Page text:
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sutekh

68kMLA Supporter
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About sutekh

  • Birthday March 28

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  • Location
    Utah
  • Interests
    Computers, Cars, Airplanes

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    IT Director

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  1. Should work great. Looks like it doesn't come with the C14, but I suspect we all have many of those laying about. The 180c uses a 2.1mm positive center pin.
  2. I can only speak to my specific application, when my Duo 280c manifested the same symptoms (chime, backlit gray screen, no other activity), I discovered that DZ6 was open and replacing it immediate brought my 280c back to life. If nothing else, it's worth a quick check to rule it out. Pin1 is the anode and pin3 is the cathode. I wouldn't trust a reading in situ indicating a diode was shorted (could be finding continuity elsewhere on the board), but you should be able to at least rule out that it isn't open as was the situation in my case.
  3. This is the way. ABS / acetone slurry is quite porous after the solvent evaporates and lacks sufficient strength for this application.
  4. So, that thread you're talking about was probably mine. I completed this repair successfully on one of my 180cs, but it's not for the faint of heart. Couple things to consider: - Don't splice at the point of the pictured tear. The cable is just too thin there. Cut it back to the wider sections at either end. - Stagger there pads you create when stripping the insulation so you're not soldering one wire right next to the last. - Use a finer pitch cable than the one pictured. 80-pin PIDE or 68-pin UW SCSI are good candidates. Find one with stranded conductor
  5. My local coffee shop, reading my email and the news on my 180c, as I did this morning? Just my take, but portables are meant to be portable
  6. This is very interesting! Which models will you be targeting? Do you know if the 14MB limit on the 160/165/180 is defined in ROM, or just a function of the then available silicon? A PowerBook with 32MB would be awesome!
  7. It's just a standard laptop (48-pin) SCSI connector. You can get adapters that will interface them to a 50-pin SCSI1/2 connector. E.g., https://www.cablesonline.com/25lapscsihar.html I own the above and it works great in conjunction with my LC3 and an external SCSI enclosure for imaging and copying data between old drives and SCSI2SDs.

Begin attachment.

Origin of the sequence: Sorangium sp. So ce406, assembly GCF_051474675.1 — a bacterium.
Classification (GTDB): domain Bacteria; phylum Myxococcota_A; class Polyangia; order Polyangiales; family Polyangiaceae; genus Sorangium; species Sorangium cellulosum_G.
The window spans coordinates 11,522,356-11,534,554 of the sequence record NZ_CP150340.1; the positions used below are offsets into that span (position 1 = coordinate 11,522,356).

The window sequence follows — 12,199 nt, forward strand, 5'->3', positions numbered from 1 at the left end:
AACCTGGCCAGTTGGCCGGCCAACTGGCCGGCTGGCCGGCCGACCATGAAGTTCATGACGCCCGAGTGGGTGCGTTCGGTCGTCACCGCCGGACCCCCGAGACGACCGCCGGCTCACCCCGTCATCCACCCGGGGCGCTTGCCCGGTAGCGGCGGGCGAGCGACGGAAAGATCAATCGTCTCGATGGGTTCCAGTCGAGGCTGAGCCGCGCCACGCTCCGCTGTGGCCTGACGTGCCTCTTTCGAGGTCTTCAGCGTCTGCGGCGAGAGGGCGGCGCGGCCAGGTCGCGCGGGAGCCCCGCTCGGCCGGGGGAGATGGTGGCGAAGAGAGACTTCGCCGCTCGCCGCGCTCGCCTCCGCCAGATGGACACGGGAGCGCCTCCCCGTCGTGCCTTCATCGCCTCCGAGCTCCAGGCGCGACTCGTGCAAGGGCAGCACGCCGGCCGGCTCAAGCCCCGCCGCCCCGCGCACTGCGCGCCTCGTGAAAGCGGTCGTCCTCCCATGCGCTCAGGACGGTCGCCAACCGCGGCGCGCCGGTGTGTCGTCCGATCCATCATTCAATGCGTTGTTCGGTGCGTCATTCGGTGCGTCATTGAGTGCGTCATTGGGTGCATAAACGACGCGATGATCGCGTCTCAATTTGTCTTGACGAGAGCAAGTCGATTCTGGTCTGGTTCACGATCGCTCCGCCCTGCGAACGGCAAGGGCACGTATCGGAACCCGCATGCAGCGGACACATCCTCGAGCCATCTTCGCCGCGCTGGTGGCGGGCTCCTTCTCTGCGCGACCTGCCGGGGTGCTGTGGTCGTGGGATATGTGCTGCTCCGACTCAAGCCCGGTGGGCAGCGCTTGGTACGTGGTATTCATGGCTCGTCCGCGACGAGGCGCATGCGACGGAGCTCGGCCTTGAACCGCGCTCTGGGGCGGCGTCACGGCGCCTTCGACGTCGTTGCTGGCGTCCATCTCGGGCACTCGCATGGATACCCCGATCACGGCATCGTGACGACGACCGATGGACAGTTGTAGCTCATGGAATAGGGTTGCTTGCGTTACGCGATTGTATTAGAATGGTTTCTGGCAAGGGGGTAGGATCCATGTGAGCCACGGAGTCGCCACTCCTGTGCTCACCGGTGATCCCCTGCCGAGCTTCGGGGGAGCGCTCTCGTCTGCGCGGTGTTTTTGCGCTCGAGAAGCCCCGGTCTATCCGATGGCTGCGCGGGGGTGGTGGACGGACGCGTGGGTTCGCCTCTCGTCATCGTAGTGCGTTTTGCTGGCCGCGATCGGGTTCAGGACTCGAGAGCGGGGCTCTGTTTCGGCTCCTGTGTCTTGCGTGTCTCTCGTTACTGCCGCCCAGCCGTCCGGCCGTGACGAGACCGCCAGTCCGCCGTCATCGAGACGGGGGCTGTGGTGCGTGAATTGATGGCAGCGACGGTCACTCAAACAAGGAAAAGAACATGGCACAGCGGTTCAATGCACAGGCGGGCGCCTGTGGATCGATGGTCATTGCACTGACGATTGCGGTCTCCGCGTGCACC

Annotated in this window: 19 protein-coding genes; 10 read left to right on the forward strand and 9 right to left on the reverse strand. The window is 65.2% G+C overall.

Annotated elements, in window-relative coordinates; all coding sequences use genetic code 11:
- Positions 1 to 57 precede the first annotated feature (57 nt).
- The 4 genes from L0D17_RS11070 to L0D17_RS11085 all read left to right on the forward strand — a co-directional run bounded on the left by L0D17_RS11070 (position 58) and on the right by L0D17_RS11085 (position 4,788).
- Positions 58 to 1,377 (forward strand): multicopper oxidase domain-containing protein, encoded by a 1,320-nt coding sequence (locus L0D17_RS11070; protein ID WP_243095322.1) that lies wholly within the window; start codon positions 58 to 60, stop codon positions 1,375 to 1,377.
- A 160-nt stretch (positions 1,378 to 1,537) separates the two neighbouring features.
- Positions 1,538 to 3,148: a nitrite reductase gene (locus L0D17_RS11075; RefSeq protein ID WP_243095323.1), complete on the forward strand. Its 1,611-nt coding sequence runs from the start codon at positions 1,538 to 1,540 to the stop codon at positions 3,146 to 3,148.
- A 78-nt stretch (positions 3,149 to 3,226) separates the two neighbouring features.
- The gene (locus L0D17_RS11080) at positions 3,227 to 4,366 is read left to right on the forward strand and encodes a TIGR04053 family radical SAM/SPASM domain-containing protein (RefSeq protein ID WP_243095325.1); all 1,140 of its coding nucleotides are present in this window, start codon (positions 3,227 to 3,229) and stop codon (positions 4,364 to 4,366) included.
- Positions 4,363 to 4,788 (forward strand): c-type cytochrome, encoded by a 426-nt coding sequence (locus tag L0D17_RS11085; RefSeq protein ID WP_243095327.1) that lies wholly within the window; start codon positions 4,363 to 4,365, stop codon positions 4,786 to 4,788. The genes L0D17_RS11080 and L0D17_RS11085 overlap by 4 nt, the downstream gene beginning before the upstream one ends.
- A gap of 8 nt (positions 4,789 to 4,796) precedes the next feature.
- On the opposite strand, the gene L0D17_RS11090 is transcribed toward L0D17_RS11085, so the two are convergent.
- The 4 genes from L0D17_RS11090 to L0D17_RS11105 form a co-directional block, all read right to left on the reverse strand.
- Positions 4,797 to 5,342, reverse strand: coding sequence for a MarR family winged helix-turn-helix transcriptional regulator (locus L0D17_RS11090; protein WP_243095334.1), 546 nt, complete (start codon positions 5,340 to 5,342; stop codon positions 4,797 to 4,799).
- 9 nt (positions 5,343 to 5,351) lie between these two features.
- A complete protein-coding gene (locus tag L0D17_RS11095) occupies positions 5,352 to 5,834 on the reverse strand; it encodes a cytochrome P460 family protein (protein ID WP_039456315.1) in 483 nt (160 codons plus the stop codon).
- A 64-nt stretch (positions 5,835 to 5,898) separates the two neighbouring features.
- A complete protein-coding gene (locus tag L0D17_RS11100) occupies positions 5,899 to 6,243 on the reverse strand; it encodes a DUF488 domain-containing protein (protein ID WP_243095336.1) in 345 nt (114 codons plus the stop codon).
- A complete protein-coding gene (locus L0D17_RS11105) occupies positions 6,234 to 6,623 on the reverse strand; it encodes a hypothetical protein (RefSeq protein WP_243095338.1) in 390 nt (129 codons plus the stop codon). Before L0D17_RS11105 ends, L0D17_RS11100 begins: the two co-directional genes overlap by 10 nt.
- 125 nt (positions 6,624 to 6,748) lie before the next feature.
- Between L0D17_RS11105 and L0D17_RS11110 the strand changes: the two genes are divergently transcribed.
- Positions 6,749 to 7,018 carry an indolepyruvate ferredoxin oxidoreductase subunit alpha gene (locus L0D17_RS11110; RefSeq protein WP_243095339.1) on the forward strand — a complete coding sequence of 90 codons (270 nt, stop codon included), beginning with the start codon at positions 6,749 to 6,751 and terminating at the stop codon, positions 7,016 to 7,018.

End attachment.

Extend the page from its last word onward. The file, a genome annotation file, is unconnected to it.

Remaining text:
8. Torn / disconnected cable manifests as a blank, white (could be described as light gray) screen. No lines, or anything else. Image (or lack thereof) doesn't change at all regardless of what the machine is doing.
  9. I'd definitely double check the adapter. The 180c is a power-thirsty beast and needs a power supply that can provide a consistent, clean 3A. Acrid burned chip odor? Fishy leaked electrolyte odor? The later is inevitable if the screen hasn't been re-capped. Is anything visible on the screen, or is it completely blank? If the former, it may just need re-capping / voltage adjustment (POTs on the front of the LCD). If the later, it could be a cable issue. Unfortunately, the fragile ribbon cables are easily and often torn. Same quest
  10. Won't fit the board. The daughter boards are different. The 180c has a cousin card in the way of where the 180s RAM expansion board would sit.
  11. Just posted here:
  12. I can confirm that the 180's 10MB memory expansion module will not fit in a 180c. I have one of each, and their dimensions are different / incompatible unfortunately.
  13. I've been on much the same journey over the past year with a similar inventory. I started with the goal of making one very nice unit, but one of the "parts machines" I purchased for an LCD surprised me with its condition and I've been able to get 2 very nice, complete 180cs up and running, with a 3rd complete unit that has numerous failed / damaged components. I've encountered many of the common failure modes of this platform along the way (PRAM battery replacement, re-capping LCDs, rebuilding interconnect and LCD cables, etc.) What problem(s) are you having?
  14. As @ian1035nr already indicated, they're readily rebuildable. Get cells with tabs if you go that route so you don't overheat them during assembly. If you want to tackle it, you can also go Li-Ion per something akin to what I've outlined in the following linked thread. It's more involved of course, but I get several hours of runtime from my second, 7000mAh pack. Here's a current pic of the Li-Ion Gang
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